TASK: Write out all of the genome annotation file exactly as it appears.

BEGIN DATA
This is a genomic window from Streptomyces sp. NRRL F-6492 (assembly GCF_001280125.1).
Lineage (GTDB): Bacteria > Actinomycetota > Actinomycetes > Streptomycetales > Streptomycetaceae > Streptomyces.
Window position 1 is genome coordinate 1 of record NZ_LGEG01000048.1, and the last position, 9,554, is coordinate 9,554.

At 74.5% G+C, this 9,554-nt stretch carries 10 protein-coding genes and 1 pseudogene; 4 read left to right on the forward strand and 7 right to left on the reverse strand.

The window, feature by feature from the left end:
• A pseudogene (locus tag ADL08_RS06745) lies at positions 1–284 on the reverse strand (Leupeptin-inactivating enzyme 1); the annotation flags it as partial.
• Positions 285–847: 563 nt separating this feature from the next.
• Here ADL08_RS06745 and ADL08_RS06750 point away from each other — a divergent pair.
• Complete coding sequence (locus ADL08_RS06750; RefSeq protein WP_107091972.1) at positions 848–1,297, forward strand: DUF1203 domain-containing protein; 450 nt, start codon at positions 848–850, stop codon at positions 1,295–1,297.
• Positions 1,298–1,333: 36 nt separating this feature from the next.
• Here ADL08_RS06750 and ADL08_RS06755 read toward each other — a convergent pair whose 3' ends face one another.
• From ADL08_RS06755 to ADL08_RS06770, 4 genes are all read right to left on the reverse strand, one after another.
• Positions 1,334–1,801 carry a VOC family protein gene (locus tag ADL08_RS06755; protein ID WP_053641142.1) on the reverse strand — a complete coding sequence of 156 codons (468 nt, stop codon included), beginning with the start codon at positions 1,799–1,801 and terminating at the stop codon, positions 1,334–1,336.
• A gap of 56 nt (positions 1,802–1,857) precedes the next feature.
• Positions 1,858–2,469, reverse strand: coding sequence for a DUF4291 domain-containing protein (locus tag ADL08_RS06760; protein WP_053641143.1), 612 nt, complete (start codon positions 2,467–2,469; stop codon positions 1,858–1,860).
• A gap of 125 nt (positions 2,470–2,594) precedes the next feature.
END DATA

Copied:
This is a genomic window from Streptomyces sp. NRRL F-6492 (assembly GCF_001280125.1).
Lineage (GTDB): Bacteria > Actinomycetota > Actinomycetes > Streptomycetales > Streptomycetaceae > Streptomyces.
Window position 1 is genome coordinate 1 of record NZ_LGEG01000048.1, and the last position, 9,554, is coordinate 9,554.

At 74.5% G+C, this 9,554-nt stretch carries 10 protein-coding genes and 1 pseudogene; 4 read left to right on the forward strand and 7 right to left on the reverse strand.

The window, feature by feature from the left end:
• A pseudogene (locus tag ADL08_RS06745) lies at positions 1–284 on the reverse strand (Leupeptin-inactivating enzyme 1); the annotation flags it as partial.
• Positions 285–847: 563 nt separating this feature from the next.
• Here ADL08_RS06745 and ADL08_RS06750 point away from each other — a divergent pair.
• Complete coding sequence (locus ADL08_RS06750; RefSeq protein WP_107091972.1) at positions 848–1,297, forward strand: DUF1203 domain-containing protein; 450 nt, start codon at positions 848–850, stop codon at positions 1,295–1,297.
• Positions 1,298–1,333: 36 nt separating this feature from the next.
• Here ADL08_RS06750 and ADL08_RS06755 read toward each other — a convergent pair whose 3' ends face one another.
• From ADL08_RS06755 to ADL08_RS06770, 4 genes are all read right to left on the reverse strand, one after another.
• Positions 1,334–1,801 carry a VOC family protein gene (locus tag ADL08_RS06755; protein ID WP_053641142.1) on the reverse strand — a complete coding sequence of 156 codons (468 nt, stop codon included), beginning with the start codon at positions 1,799–1,801 and terminating at the stop codon, positions 1,334–1,336.
• A gap of 56 nt (positions 1,802–1,857) precedes the next feature.
• Positions 1,858–2,469, reverse strand: coding sequence for a DUF4291 domain-containing protein (locus tag ADL08_RS06760; protein WP_053641143.1), 612 nt, complete (start codon positions 2,467–2,469; stop codon positions 1,858–1,860).
• A gap of 125 nt (positions 2,470–2,594) precedes the next feature.